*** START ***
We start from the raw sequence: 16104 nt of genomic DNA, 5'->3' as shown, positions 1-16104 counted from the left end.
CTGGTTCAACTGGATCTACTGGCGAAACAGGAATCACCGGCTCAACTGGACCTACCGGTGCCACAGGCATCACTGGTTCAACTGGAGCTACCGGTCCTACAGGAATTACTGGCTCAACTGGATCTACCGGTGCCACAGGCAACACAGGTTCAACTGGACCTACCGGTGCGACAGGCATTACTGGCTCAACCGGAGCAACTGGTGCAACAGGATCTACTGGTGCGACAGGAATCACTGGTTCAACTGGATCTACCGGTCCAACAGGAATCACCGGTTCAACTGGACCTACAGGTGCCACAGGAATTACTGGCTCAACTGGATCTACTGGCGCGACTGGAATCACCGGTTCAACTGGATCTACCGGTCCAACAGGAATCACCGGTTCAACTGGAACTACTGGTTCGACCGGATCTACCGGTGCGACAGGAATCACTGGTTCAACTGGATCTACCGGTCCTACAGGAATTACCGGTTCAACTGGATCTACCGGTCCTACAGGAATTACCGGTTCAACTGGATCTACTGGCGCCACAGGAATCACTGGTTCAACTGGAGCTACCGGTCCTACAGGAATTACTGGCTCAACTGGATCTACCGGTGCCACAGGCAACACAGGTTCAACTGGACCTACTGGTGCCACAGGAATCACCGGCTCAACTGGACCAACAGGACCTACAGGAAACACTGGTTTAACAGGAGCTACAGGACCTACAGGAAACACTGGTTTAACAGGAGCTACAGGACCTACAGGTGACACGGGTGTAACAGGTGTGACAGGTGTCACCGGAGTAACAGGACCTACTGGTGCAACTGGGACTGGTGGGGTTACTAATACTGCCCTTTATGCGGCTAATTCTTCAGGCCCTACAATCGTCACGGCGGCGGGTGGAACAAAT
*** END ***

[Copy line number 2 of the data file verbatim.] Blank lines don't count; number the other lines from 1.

CTGGTTCAACTGGATCTACTGGCGAAACAGGAATCACCGGCTCAACTGGACCTACCGGTGCCACAGGCATCACTGGTTCAACTGGAGCTACCGGTCCTACAGGAATTACTGGCTCAACTGGATCTACCGGTGCCACAGGCAACACAGGTTCAACTGGACCTACCGGTGCGACAGGCATTACTGGCTCAACCGGAGCAACTGGTGCAACAGGATCTACTGGTGCGACAGGAATCACTGGTTCAACTGGATCTACCGGTCCAACAGGAATCACCGGTTCAACTGGACCTACAGGTGCCACAGGAATTACTGGCTCAACTGGATCTACTGGCGCGACTGGAATCACCGGTTCAACTGGATCTACCGGTCCAACAGGAATCACCGGTTCAACTGGAACTACTGGTTCGACCGGATCTACCGGTGCGACAGGAATCACTGGTTCAACTGGATCTACCGGTCCTACAGGAATTACCGGTTCAACTGGATCTACCGGTCCTACAGGAATTACCGGTTCAACTGGATCTACTGGCGCCACAGGAATCACTGGTTCAACTGGAGCTACCGGTCCTACAGGAATTACTGGCTCAACTGGATCTACCGGTGCCACAGGCAACACAGGTTCAACTGGACCTACTGGTGCCACAGGAATCACCGGCTCAACTGGACCAACAGGACCTACAGGAAACACTGGTTTAACAGGAGCTACAGGACCTACAGGAAACACTGGTTTAACAGGAGCTACAGGACCTACAGGTGACACGGGTGTAACAGGTGTGACAGGTGTCACCGGAGTAACAGGACCTACTGGTGCAACTGGGACTGGTGGGGTTACTAATACTGCCCTTTATGCGGCTAATTCTTCAGGCCCTACAATCGTCACGGCGGCGGGTGGAACAAAT